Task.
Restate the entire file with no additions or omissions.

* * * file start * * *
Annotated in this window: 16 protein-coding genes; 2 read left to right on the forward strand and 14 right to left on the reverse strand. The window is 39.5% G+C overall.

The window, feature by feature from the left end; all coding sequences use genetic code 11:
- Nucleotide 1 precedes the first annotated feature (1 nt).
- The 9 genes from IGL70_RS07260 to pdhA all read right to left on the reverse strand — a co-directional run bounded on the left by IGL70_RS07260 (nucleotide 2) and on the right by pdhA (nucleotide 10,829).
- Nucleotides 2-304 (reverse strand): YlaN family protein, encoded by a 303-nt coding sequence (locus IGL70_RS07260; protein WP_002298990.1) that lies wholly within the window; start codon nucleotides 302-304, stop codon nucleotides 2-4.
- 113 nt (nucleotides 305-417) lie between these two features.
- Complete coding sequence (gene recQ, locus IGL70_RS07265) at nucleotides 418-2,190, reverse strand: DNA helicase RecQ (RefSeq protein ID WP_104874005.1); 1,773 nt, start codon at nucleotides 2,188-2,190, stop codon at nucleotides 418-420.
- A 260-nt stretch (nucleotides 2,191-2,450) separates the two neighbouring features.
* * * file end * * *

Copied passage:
Annotated in this window: 16 protein-coding genes; 2 read left to right on the forward strand and 14 right to left on the reverse strand. The window is 39.5% G+C overall.

The window, feature by feature from the left end; all coding sequences use genetic code 11:
- Nucleotide 1 precedes the first annotated feature (1 nt).
- The 9 genes from IGL70_RS07260 to pdhA all read right to left on the reverse strand — a co-directional run bounded on the left by IGL70_RS07260 (nucleotide 2) and on the right by pdhA (nucleotide 10,829).
- Nucleotides 2-304 (reverse strand): YlaN family protein, encoded by a 303-nt coding sequence (locus IGL70_RS07260; protein WP_002298990.1) that lies wholly within the window; start codon nucleotides 302-304, stop codon nucleotides 2-4.
- 113 nt (nucleotides 305-417) lie between these two features.
- Complete coding sequence (gene recQ, locus IGL70_RS07265) at nucleotides 418-2,190, reverse strand: DNA helicase RecQ (RefSeq protein ID WP_104874005.1); 1,773 nt, start codon at nucleotides 2,188-2,190, stop codon at nucleotides 418-420.
- A 260-nt stretch (nucleotides 2,191-2,450) separates the two neighbouring features.